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Twickenham

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“TWICKENHAM, a parish and suburb of the metropolis in the S.W. postal district, hundred of Isleworth, county Middlesex, 1 mile W. of Richmond, 3 miles S.W. of Brentford, and 9 S.W. of St. Paul's Cathedral.

It is a junction station on the Windsor section of the London and South-Western railway, where the Thames Valley branches off. Its ancient name was Twittanham, Twicknam, and Twit'nam, referring to its situation between two streams or brooks that flow into the Thames at either end of the village, which occupies a site on the road from London, through Isleworth to Hampton Court. It has long been considered one of the most beautiful spots in the vicinity of the metropolis, with its romantic scenery, enlivened by the windings of the Thames and embellished with seats and villas. In the middle of the river, nearly opposite the village, is the island of eight acres, called Twickenham Ait, with the Eel-pie House, rebuilt in 1830, and now containing an assembly-room 50 feet by 15, much resorted to by anglers and pleasure parties. On the shore overlooking the island is Strawberry Hill, once the residence of Sir Horace Walpole; and a little further on, at the southern extremity of the village, is Pope's villa and grotto, recently divided into several villa residences. The parish includes the hamlet of Whitton, where are Whitton Park, formerly the seat of the Duke of Argyle the naturalist, now of Miss Gostling; and Kneller Hall, built by Sir Godfrey Kneller, but recently enlarged and used by Government, first as a training school for workhouse schoolmasters, and now under the patronage of H.R.H. the Duke of Cambridge as a seminary for regimental bandmasters. The population in 1861 was 8,077, of which 3,985 are in the ecclesiastical district of the Holy Trinity. The parish abounds in market gardens, orchards, and fertile meadows. In the vicinity are oil and gunpowder mills. Many buildings of late years have been erected near Richmond-bridge, and it is expected that a new chapel-of-ease will be erected in Cambridge Park. The City of London Carpenters' almshouses is a modern structure in ten compartments. The living is a vicarage* in the diocese of London, value £717, in the patronage of the Dean and Canons of Windsor. The church, dedicated to St. Mary, was rebuilt in 1715, with a tower of more ancient date. There are monuments of many eminent persons, including a tablet to Pope, erected at the expense of Bishop Warburton, and another to Mrs. Clive, the actress. In addition to the parish church are the district churches of Holy Trinity at Twickenham Green, and St. Philip and St. James at Whitton, the livings of which are perpetual curacies There is also a proprietary chapel belonging to the Rev. W. Webster, situated in Montpelier-road. There are several parochial schools for boys and girls and infants throughout the parish. The Independents, Wesleyans, and Baptists have chapels.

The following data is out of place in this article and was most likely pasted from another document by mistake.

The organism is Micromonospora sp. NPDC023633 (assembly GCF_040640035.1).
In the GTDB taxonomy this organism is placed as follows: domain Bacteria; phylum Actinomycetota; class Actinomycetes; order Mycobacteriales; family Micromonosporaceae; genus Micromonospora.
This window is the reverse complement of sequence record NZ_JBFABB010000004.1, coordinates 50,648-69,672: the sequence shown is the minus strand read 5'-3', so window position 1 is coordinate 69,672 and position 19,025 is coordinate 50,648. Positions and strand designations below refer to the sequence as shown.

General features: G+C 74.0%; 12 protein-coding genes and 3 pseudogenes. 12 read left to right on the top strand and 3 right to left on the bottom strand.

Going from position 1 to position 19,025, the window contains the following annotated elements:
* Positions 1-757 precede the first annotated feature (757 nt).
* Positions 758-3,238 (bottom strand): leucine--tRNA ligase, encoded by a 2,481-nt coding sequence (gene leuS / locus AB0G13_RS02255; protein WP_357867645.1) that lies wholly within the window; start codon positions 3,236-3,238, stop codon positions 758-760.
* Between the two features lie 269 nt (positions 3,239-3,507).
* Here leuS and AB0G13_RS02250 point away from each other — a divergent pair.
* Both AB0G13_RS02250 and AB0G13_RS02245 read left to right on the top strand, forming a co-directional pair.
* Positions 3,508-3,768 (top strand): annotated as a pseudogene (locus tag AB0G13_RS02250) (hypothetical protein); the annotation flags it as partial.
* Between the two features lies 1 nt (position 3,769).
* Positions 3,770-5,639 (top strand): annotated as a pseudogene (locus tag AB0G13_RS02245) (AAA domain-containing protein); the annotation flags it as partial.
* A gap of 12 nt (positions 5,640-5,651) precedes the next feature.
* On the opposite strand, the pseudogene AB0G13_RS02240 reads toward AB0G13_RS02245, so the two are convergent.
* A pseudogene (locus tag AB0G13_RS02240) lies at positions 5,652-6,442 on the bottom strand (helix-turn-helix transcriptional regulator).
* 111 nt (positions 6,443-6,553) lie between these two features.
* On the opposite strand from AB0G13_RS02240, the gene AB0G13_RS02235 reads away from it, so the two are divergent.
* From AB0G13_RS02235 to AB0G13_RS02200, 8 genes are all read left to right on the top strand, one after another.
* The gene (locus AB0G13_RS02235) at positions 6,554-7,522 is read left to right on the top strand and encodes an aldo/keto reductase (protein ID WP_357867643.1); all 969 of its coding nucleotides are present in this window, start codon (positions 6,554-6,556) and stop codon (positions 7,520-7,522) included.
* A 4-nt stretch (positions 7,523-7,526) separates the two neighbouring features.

from The National Gazetteer of Great Britain and Ireland - 1868

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Description & Travel

Description(s) from The National Gazetteer (1868)]

"TWICKENHAM, a parish and suburb of the metropolis in the S.W. postal district, hundred of Isleworth, county Middlesex, 1 mile W. of Richmond, 3 miles S.W. of Brentford, and 9 S.W. of St. Paul's Cathedral. " (There is more of this description).

"STRAWBERRY HILL, a seat of Earl Waldegrave on the Thames, in the parish of Twickenham, county Middlesex, 2 miles N.W. of Kingston. It was rebuilt by Horace Walpole, whose collection of pictures, statues, bronzes, &c., was dispersed by auction in 1848."

"WHITTON, a village and ecclesiastical district in the parish of Twickenham, hundred of Isleworth, county Middlesex, 2 miles S. of Hounslow, and 10 W. of London. It has a joint station with Hounslow on the loop line of the London and South-Western railway. It is a suburb of the metropolis in the western postal district, containing about 800 inhabitants. A district church has recently been erected. The principal residences are Whitton Park, formerly the residence of Sir W. Chambers, on the borders of Hounslow Heath, adorned with cedars, planted in 1725 by Archibald, third Duke of Argyle; and Kneller Hall, with its ceilings by Laguerre, and its grounds, comprising 200 acres, late the residence of Sir G. Kneller and the Calvert family, but now occupied as a military music college for the complete training of the musicians and bandmasters of the several regiments by whom it is supported."

 

Description(s) from "The National Gazetteer of Great Britain and Ireland" (1868), transcribed by Colin Hinson ©2003; intended for personal use only, so please respect the conditions of use.

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